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With Mideast peace talks adrift, the US searches for Plan B

With the Obama administration's big idea to restart Israeli-Palestinian peace talks – a settlement freeze – abandoned, the region is skeptical about American leadership.

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Palestinian laborers work on a construction site in a Jewish settlement near Jerusalem known to Israelis as Har Homa and to Palestinians as Jabal Abu Ghneim on Dec. 14. Israeli Prime Minister Benjamin Netanyahu welcomed on Monday a US decision to drop efforts to achieve a building freeze in Jewish settlements and focus on resolving core issues of the Middle East conflict.

Ammar Awad/Reuters

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Soon after the US announced last week it would abandon an 18-month demand for an Israeli settlement freeze to advance peace talks with the Palestinians, state department spokesperson PJ Crowley insisted that the US would not start over with a blank slate.

But after US envoy George Mitchell wrapped up a regional trip with little to show for it, the Obama administration's engagement with the Palestinian-Israeli negotiations appears rudderless. Palestinians say trust in the US mediation is running out.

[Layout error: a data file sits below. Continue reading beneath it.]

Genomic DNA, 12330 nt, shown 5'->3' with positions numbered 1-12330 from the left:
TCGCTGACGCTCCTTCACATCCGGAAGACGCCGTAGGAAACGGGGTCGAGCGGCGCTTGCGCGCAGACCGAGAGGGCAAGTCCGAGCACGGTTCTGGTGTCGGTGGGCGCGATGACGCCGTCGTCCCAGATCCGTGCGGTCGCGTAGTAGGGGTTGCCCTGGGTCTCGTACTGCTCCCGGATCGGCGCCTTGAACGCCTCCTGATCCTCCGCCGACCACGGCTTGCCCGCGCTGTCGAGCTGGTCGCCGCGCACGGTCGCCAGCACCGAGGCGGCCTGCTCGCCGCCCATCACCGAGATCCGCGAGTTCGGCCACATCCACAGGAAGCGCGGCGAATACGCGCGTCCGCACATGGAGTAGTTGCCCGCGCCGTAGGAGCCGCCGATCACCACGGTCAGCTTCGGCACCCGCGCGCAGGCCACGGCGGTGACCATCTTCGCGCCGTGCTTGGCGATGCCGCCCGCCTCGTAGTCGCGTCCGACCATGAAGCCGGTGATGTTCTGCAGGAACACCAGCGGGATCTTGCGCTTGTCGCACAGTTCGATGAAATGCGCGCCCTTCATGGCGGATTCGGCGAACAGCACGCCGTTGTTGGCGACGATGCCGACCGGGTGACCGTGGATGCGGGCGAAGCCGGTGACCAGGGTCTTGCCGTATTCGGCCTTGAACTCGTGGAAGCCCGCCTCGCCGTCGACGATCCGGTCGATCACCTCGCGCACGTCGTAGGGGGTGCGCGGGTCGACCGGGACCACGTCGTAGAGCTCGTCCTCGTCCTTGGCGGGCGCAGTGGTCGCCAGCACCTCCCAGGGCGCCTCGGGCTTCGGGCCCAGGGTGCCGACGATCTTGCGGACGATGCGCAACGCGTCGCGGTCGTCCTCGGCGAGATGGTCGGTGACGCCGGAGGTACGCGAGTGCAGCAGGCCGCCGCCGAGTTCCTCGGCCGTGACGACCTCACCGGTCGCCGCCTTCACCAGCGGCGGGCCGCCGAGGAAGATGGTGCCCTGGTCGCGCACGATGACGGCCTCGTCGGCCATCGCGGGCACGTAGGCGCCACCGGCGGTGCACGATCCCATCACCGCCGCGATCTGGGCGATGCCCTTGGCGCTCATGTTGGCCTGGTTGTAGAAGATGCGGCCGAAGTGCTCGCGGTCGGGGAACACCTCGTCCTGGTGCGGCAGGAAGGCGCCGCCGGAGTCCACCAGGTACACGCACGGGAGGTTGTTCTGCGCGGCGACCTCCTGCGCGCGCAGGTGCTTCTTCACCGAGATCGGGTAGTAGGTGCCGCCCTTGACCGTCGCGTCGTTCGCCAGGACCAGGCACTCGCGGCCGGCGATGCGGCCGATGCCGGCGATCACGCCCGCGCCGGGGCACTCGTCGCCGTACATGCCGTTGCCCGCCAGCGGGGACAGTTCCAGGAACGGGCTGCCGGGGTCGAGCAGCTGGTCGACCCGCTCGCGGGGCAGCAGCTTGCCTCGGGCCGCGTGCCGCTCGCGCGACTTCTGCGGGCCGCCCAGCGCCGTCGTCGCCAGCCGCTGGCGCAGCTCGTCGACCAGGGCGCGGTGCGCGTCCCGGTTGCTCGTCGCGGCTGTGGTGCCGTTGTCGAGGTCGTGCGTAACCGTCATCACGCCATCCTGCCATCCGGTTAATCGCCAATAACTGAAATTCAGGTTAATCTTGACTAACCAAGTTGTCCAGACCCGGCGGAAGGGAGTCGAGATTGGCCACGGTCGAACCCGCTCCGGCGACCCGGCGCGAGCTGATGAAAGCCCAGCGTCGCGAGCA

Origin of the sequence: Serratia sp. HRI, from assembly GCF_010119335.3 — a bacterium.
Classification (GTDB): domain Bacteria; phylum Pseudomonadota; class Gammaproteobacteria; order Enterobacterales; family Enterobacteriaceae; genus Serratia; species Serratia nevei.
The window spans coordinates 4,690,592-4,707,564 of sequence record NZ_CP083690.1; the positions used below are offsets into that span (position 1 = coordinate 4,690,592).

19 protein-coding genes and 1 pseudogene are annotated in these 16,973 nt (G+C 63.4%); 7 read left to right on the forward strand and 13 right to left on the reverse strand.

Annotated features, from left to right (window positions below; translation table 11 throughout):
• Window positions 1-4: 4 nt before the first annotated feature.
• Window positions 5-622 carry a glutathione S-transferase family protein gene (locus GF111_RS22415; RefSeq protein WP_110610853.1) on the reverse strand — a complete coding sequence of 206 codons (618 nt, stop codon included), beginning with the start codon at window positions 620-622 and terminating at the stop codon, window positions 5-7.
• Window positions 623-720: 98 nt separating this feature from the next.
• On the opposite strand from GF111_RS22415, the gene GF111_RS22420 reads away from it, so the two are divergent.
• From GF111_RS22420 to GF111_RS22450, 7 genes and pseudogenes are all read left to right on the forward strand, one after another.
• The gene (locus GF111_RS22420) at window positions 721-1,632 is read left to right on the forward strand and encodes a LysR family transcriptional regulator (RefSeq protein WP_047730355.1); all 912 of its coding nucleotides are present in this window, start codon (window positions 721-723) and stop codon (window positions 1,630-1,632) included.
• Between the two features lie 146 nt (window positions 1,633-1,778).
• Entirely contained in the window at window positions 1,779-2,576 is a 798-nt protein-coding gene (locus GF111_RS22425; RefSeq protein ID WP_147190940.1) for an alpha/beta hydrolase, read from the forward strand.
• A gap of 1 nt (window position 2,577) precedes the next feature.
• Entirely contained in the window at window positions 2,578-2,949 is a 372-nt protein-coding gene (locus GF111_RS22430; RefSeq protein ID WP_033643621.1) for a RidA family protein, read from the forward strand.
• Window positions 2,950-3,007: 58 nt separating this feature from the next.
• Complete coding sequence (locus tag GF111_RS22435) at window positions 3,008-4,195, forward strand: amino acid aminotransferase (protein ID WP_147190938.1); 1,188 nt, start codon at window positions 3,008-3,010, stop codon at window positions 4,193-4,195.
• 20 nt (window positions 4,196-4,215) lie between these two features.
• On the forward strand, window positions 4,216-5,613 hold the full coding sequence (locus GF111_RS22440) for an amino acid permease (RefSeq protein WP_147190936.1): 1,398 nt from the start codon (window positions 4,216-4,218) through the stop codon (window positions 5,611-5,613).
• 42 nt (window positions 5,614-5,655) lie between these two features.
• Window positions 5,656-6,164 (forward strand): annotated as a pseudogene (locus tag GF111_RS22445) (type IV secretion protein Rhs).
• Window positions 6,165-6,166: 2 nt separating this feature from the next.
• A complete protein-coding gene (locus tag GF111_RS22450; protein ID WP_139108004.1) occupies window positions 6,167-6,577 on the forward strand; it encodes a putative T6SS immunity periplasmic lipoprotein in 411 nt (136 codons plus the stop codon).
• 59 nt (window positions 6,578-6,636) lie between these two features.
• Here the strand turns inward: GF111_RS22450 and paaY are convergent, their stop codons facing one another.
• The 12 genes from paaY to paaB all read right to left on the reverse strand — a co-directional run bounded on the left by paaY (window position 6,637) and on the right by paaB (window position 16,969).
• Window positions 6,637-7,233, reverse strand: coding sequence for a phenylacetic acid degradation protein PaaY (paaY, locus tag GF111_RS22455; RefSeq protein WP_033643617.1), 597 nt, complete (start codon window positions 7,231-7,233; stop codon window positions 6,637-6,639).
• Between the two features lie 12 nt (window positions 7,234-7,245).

"Up until now the Americans haven't fulfilled anything that they promised to the Palestinian leadership: George Bush promised at Annapolis that within two years there would be a Palestinian state. President Obama talked about freezing settlements, and now he is giving up,'' says Hana Sinora, the codirector of the Israel Palestinian Center for Research and Information. "[Palestinians] don't believe that the US will be able to squeeze anything out of (the) present government.''

Arabs reject talks without ground rules

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